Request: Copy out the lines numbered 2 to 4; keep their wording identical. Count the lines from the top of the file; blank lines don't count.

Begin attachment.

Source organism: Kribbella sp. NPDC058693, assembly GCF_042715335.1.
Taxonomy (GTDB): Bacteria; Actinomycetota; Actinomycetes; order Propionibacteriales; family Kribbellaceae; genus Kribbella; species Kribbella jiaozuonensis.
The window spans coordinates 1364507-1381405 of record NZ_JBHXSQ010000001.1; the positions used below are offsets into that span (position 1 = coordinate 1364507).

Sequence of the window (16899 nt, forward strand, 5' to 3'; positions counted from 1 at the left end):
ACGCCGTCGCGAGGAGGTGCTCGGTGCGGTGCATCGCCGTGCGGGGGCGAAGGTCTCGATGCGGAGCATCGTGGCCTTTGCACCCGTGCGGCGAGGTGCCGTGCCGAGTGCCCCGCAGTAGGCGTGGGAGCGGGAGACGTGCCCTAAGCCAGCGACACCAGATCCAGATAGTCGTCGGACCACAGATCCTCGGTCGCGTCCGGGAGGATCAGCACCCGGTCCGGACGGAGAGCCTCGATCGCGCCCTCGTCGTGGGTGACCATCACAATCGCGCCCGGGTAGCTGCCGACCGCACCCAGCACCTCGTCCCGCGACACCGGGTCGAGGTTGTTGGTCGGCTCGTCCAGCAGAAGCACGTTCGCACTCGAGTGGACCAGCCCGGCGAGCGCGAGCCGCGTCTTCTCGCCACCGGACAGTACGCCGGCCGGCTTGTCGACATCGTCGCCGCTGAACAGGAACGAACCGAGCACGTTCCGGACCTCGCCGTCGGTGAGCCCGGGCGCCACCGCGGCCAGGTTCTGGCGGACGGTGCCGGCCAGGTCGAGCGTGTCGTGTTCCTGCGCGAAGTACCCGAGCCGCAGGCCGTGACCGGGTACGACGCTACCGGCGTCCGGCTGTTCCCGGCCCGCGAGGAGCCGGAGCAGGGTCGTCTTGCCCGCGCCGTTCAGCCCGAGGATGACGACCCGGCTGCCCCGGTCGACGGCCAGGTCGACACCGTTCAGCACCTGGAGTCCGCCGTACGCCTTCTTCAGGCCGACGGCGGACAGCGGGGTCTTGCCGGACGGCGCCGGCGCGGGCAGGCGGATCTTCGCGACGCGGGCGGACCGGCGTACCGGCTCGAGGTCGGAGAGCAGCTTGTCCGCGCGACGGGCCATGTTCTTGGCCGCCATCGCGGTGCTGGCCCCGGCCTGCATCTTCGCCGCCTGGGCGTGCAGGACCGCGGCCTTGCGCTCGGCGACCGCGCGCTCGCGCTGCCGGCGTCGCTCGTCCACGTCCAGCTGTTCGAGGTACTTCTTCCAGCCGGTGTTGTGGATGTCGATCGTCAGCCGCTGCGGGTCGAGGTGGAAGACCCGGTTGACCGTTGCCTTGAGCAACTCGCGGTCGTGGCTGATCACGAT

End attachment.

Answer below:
Taxonomy (GTDB): Bacteria; Actinomycetota; Actinomycetes; order Propionibacteriales; family Kribbellaceae; genus Kribbella; species Kribbella jiaozuonensis.
The window spans coordinates 1364507-1381405 of record NZ_JBHXSQ010000001.1; the positions used below are offsets into that span (position 1 = coordinate 1364507).

Sequence of the window (16899 nt, forward strand, 5' to 3'; positions counted from 1 at the left end):